In situations where severed pain has become chronic and cannot be treated at the root through minimally invasive spine surgery, a pain specialist may recommend an implanted neurostimulator. Neurostimulation is based on a theory published in 1965 that nerves can transmit one of two sensations at a time: pain, or a sensation related to touch. For more than 40 years, neurostimulation has been used to prevent pain signals from reaching the brain – helping people who cannot otherwise get the pain relief they need.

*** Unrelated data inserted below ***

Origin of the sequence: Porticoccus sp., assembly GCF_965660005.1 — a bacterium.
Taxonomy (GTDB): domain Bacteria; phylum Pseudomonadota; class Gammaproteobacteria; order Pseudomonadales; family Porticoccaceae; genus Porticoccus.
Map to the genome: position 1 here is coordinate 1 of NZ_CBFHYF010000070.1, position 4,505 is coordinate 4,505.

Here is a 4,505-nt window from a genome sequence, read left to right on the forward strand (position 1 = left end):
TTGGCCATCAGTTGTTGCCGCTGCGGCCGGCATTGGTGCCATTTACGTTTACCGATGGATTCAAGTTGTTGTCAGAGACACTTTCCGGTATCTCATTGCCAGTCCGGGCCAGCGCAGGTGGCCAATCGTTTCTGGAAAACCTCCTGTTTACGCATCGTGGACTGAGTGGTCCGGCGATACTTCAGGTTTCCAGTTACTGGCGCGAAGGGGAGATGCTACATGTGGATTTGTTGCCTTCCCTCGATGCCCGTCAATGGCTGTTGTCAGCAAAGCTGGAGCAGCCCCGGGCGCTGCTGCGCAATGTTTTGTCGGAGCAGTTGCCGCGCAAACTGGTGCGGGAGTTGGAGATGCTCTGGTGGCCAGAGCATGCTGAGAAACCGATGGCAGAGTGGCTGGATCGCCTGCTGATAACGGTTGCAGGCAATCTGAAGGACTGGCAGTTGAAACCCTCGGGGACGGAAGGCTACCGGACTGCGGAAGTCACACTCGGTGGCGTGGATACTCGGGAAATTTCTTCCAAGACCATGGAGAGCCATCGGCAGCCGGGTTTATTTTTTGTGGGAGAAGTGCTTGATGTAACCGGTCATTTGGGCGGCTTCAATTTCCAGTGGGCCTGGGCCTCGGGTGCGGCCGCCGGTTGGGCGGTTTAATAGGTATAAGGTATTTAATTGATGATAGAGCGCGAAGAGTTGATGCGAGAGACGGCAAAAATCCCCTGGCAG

An ideal candidate for neurostimulation might be someone whose pain is marked by numbness, burning or tingling. This indicates that their pain is neuropathic. The patient should have tried conservative treatments such as rest, proper exercise and diet, physical therapy, pain medication, nerve blocks, minimally invasive surgery and/or TENS. Candidates for neurostimulation often have been diagnosed with Failed Back Surgery Syndrome.